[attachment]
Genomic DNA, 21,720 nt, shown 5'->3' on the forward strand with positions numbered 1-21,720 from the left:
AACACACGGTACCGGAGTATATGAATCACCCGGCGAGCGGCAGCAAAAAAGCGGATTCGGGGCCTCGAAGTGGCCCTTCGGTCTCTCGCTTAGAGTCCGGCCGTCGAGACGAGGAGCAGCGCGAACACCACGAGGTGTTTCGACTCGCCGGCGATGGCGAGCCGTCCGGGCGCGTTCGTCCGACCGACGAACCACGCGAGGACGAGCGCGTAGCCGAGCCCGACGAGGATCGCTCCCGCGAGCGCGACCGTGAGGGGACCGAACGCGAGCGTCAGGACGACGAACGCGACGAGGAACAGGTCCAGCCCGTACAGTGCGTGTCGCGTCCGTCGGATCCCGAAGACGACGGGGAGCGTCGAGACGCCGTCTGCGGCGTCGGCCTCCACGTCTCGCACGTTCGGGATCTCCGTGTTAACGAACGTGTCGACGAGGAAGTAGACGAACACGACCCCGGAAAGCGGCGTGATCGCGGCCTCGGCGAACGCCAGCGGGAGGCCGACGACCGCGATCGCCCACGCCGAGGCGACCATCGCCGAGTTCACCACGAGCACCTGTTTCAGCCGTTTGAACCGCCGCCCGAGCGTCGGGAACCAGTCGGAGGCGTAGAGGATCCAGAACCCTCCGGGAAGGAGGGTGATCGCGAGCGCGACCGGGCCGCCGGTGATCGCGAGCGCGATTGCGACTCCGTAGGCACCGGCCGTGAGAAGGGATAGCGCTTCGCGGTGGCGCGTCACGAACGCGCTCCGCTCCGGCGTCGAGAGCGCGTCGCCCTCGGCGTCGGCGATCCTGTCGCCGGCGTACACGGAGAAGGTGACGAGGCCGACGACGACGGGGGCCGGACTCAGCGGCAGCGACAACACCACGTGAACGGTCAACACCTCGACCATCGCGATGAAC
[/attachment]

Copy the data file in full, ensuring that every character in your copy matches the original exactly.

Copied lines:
Genomic DNA, 21,720 nt, shown 5'->3' on the forward strand with positions numbered 1-21,720 from the left:
AACACACGGTACCGGAGTATATGAATCACCCGGCGAGCGGCAGCAAAAAAGCGGATTCGGGGCCTCGAAGTGGCCCTTCGGTCTCTCGCTTAGAGTCCGGCCGTCGAGACGAGGAGCAGCGCGAACACCACGAGGTGTTTCGACTCGCCGGCGATGGCGAGCCGTCCGGGCGCGTTCGTCCGACCGACGAACCACGCGAGGACGAGCGCGTAGCCGAGCCCGACGAGGATCGCTCCCGCGAGCGCGACCGTGAGGGGACCGAACGCGAGCGTCAGGACGACGAACGCGACGAGGAACAGGTCCAGCCCGTACAGTGCGTGTCGCGTCCGTCGGATCCCGAAGACGACGGGGAGCGTCGAGACGCCGTCTGCGGCGTCGGCCTCCACGTCTCGCACGTTCGGGATCTCCGTGTTAACGAACGTGTCGACGAGGAAGTAGACGAACACGACCCCGGAAAGCGGCGTGATCGCGGCCTCGGCGAACGCCAGCGGGAGGCCGACGACCGCGATCGCCCACGCCGAGGCGACCATCGCCGAGTTCACCACGAGCACCTGTTTCAGCCGTTTGAACCGCCGCCCGAGCGTCGGGAACCAGTCGGAGGCGTAGAGGATCCAGAACCCTCCGGGAAGGAGGGTGATCGCGAGCGCGACCGGGCCGCCGGTGATCGCGAGCGCGATTGCGACTCCGTAGGCACCGGCCGTGAGAAGGGATAGCGCTTCGCGGTGGCGCGTCACGAACGCGCTCCGCTCCGGCGTCGAGAGCGCGTCGCCCTCGGCGTCGGCGATCCTGTCGCCGGCGTACACGGAGAAGGTGACGAGGCCGACGACGACGGGGGCCGGACTCAGCGGCAGCGACAACACCACGTGAACGGTCAACACCTCGACCATCGCGATGAAC